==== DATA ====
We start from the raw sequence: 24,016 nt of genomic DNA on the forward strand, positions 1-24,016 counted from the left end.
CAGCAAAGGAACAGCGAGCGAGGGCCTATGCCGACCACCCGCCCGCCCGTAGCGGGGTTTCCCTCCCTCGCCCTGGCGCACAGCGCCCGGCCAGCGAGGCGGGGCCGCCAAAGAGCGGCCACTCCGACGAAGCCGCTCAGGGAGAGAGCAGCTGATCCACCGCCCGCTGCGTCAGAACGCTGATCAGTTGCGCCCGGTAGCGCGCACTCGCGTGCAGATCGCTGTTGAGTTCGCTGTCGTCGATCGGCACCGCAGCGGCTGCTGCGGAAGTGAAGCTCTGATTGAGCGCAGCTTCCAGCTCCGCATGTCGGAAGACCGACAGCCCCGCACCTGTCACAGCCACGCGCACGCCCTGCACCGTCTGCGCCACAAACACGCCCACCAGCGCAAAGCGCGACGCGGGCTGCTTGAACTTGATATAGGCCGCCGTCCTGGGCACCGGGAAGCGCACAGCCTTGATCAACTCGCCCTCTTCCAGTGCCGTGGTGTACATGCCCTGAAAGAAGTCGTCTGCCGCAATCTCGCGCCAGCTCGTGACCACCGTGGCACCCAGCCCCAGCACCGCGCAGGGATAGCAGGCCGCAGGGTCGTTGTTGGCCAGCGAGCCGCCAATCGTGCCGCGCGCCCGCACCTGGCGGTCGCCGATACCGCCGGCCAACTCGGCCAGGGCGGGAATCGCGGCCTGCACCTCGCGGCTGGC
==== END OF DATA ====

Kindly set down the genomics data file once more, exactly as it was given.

We start from the raw sequence: 24,016 nt of genomic DNA on the forward strand, positions 1-24,016 counted from the left end.
CAGCAAAGGAACAGCGAGCGAGGGCCTATGCCGACCACCCGCCCGCCCGTAGCGGGGTTTCCCTCCCTCGCCCTGGCGCACAGCGCCCGGCCAGCGAGGCGGGGCCGCCAAAGAGCGGCCACTCCGACGAAGCCGCTCAGGGAGAGAGCAGCTGATCCACCGCCCGCTGCGTCAGAACGCTGATCAGTTGCGCCCGGTAGCGCGCACTCGCGTGCAGATCGCTGTTGAGTTCGCTGTCGTCGATCGGCACCGCAGCGGCTGCTGCGGAAGTGAAGCTCTGATTGAGCGCAGCTTCCAGCTCCGCATGTCGGAAGACCGACAGCCCCGCACCTGTCACAGCCACGCGCACGCCCTGCACCGTCTGCGCCACAAACACGCCCACCAGCGCAAAGCGCGACGCGGGCTGCTTGAACTTGATATAGGCCGCCGTCCTGGGCACCGGGAAGCGCACAGCCTTGATCAACTCGCCCTCTTCCAGTGCCGTGGTGTACATGCCCTGAAAGAAGTCGTCTGCCGCAATCTCGCGCCAGCTCGTGACCACCGTGGCACCCAGCCCCAGCACCGCGCAGGGATAGCAGGCCGCAGGGTCGTTGTTGGCCAGCGAGCCGCCAATCGTGCCGCGCGCCCGCACCTGGCGGTCGCCGATACCGCCGGCCAACTCGGCCAGGGCGGGAATCGCGGCCTGCACCTCGCGGCTGGC